- Also check our best rated Football Book reviews
Manchester - A Football History Hardcover – 28 Apr 2008
|New from||Used from|
Enter your mobile number or email address below and we'll send you a link to download the free Kindle App. Then you can start reading Kindle books on your smartphone, tablet, or computer - no Kindle device required.
To get the free app, enter your mobile phone number.
From the Author
The aim of this book is to detail the importance of football, to Manchester and its neighbouring boroughs. A book focusing on Manchester football clearly has two main sporting organisations at its core, however this publication simply does not focus on City and United, instead it attempts to consider the relationship between the other League and former League sides of the conurbation.
It's always difficult to identify what constitutes Manchester itself - Old Trafford is outside of the City's boundaries but very much a part of Manchester as far as United fans are concerned - and so I've decided to focus on the boroughs within the M60 and those the motorway enters. This includes the boroughs of Manchester, Bury, Oldham, Rochdale, Salford, Stockport, Tameside and Trafford, however I have excluded Wigan and Bolton. I believe the stories of the sides from those two boroughs are more appropriate in another `History of Football' volume I intend writing, although you will find the occasional reference to sides from those boroughs within this volume.
The eight boroughs featured in this book have, over the last century been fortunate to have seven League sides, with Salford being the only borough not to have had a League side (though United is on its doorstep). In addition they have known great periods of success, failure and sadly tragedy. No one living within the region can fail to be aware of the importance of the game of football and even if residents do not attend games they must surely be aware of the positives the game brings. Throughout the world Manchester is known more for its sport today than for any other aspect of Mancunian life, while the towns of Oldham, Bury, Rochdale, and Stockport remain in the public consciousness partly because of their football sides. Interestingly, Tameside does not have one dominant club, but it does have several great non-league sides - had Tameside possessed one significant side utilising the name Tameside would the borough be known nationally in the same manner as, say, Rochdale?
Possibly because of the rivalry between the sides in the region few books have considered how football developed across the area. For at least three decades there have been plenty of books on United and in the last decade or so City has seen a plethora of material produced on its existence. Similarly, the last few years have seen books on all the region's League sides. But each book has been aimed at the supporters of individual teams and not the region as a whole. This means that some stories such as the formation of the PFA, the role of Manchester Central FC, and even the contribution to the game of Ernest Mangnall have either been missing, or have been considered only from the perspective of one club. This book aims to improve that situation and put into perspective the history of the game within the region.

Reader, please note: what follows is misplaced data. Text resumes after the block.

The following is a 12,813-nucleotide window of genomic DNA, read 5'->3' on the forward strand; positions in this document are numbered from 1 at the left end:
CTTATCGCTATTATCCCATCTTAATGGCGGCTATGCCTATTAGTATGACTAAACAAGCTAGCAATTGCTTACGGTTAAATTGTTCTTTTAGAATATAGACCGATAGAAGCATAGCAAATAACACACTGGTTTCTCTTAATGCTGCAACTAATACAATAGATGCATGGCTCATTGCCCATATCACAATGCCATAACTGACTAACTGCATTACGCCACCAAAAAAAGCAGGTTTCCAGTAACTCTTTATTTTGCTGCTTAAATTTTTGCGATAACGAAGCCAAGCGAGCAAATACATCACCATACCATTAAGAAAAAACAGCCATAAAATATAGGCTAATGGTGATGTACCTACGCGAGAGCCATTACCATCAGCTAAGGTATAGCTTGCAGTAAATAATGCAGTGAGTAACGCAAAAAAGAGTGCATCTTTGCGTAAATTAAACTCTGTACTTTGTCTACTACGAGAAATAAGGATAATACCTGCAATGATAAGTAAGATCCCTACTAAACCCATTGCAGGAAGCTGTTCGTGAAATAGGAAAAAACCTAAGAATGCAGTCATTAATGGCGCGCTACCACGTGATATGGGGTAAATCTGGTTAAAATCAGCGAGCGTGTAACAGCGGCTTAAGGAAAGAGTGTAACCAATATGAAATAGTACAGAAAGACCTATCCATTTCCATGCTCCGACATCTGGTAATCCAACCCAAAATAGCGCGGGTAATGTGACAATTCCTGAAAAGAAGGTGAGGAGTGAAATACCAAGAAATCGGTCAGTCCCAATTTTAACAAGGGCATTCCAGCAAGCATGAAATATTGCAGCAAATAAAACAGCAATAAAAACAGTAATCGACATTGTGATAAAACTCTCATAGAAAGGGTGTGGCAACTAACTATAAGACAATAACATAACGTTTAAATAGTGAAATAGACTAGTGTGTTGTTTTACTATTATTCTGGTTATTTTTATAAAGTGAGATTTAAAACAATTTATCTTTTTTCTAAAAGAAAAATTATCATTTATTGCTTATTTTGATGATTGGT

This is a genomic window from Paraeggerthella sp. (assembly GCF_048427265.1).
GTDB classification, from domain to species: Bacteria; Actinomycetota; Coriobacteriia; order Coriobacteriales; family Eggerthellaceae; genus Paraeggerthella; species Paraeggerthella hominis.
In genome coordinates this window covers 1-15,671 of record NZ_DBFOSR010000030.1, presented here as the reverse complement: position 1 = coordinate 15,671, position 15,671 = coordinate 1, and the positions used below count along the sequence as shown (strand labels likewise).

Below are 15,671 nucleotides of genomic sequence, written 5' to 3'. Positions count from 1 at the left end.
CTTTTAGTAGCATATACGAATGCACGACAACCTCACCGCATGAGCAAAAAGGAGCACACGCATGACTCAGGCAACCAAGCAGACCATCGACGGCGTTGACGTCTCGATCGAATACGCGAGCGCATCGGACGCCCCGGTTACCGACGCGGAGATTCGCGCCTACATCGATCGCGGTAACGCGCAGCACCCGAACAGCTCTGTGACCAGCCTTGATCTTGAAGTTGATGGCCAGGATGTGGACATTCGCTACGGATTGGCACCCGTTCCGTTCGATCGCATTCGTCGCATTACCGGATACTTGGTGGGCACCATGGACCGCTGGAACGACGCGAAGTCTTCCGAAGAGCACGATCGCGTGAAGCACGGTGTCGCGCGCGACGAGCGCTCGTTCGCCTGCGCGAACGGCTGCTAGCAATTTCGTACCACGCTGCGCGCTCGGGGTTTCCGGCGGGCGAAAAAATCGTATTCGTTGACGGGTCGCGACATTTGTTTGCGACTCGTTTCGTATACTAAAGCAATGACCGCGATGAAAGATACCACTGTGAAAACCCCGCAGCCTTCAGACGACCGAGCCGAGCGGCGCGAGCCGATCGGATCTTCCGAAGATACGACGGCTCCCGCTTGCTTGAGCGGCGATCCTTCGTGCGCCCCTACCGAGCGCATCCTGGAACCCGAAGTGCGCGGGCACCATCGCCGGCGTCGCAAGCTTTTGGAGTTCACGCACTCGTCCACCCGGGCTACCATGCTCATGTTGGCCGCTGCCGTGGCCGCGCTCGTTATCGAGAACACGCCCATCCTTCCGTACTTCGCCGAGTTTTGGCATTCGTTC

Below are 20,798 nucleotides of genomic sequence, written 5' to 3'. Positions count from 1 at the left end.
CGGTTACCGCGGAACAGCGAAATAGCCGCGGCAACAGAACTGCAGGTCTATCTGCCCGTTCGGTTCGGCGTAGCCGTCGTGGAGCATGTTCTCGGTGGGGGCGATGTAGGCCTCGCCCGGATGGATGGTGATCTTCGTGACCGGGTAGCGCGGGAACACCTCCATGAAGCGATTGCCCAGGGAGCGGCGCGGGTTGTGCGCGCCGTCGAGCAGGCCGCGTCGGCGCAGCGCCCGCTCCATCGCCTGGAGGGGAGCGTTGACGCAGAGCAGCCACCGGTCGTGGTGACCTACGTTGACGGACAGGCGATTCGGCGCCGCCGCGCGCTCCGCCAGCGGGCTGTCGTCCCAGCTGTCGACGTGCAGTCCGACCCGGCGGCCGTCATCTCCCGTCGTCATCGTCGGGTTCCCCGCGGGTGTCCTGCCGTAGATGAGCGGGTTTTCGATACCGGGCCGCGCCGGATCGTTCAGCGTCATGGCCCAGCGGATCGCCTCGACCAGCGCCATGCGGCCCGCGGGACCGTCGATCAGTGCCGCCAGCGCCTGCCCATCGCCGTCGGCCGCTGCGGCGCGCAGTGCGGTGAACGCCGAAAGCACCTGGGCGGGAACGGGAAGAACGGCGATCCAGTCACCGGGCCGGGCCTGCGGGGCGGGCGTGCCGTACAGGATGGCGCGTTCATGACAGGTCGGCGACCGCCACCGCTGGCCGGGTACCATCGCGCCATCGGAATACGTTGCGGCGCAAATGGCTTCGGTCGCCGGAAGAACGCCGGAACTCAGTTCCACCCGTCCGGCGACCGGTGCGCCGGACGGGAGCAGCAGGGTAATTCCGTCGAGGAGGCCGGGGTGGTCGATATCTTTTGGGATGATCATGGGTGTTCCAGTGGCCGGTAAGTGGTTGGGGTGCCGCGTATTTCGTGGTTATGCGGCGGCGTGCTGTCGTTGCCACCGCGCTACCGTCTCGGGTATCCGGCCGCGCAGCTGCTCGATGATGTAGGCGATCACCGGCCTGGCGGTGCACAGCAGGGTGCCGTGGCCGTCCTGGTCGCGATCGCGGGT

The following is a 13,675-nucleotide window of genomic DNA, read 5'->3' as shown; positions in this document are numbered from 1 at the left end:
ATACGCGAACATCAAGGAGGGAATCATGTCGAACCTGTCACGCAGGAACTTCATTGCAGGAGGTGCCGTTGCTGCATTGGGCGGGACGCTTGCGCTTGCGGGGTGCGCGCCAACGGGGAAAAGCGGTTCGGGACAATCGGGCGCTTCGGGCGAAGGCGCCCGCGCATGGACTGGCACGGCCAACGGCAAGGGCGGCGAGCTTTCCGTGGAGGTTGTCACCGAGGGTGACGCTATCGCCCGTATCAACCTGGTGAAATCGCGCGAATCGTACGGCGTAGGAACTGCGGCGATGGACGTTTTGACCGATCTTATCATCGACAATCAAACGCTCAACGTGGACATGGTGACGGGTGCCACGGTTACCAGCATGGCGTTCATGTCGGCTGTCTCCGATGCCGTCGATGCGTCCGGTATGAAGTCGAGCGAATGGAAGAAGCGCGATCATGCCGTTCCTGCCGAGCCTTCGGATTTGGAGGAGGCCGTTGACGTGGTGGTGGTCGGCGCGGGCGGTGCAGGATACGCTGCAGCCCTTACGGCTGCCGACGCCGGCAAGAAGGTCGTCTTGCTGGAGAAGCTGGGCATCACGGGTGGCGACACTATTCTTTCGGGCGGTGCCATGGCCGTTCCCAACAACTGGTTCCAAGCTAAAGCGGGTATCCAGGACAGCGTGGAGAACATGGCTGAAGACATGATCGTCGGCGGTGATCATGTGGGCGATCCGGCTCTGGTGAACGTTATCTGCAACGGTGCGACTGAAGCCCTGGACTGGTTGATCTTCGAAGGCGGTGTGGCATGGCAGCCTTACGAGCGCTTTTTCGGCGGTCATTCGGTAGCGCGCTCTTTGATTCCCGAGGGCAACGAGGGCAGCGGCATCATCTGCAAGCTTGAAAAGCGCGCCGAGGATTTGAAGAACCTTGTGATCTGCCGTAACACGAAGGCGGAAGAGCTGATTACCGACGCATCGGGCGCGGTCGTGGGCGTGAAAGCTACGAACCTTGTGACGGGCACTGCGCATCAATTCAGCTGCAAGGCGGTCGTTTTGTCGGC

There have been many great moments in the region's footballing history but what has rarely been considered is how the region's sporting successes have influenced the development of the region and its prestige. In 1904, following City's first FA Cup win, manager Tom Maley was amazed at the size of the city centre's first homecoming parade. He told City's officials and Manchester's journalists at the end of the parade: "Perhaps love of sport had something to do with the bringing together of so great a gathering, but love of Manchester, had much more to do with it." Maley's views were significant and within two days of the comments being made the Manchester Evening Chronicle claimed that Manchester was now the second city of the Empire. It was a bold statement, but it was also totally understandable. The celebrations and attention paid to the game had brought the people together (the rivalry of later years was not evident as all Mancunians wanted all Mancunian sides to bring honour to the city at this point), and such a show of solidarity in a celebratory manner gave a very positive demonstration of what made Manchester special.
Not all of our sides can attract crowds of 70,000 plus, but they do all carry hope, ambition, and at kick off in every game in the region no individual can predict exactly how the game will unfold. That's the beauty of football and in the Manchester region we are blessed with an incredible number of football clubs.
There was a problem filtering reviews right now. Please try again later.
This history isn't exclusively about the two major Manchester clubs. It covers, fairly comprehensively the lesser lights, Rochdale, Oldham, Bury, Stockport as well as the non-league clubs like Stalybridge and Hyde. The story is one of organic growth whereby the the history and fates of the larger clubs are somehow part of the same fabric that binds them to the district's smaller clubs.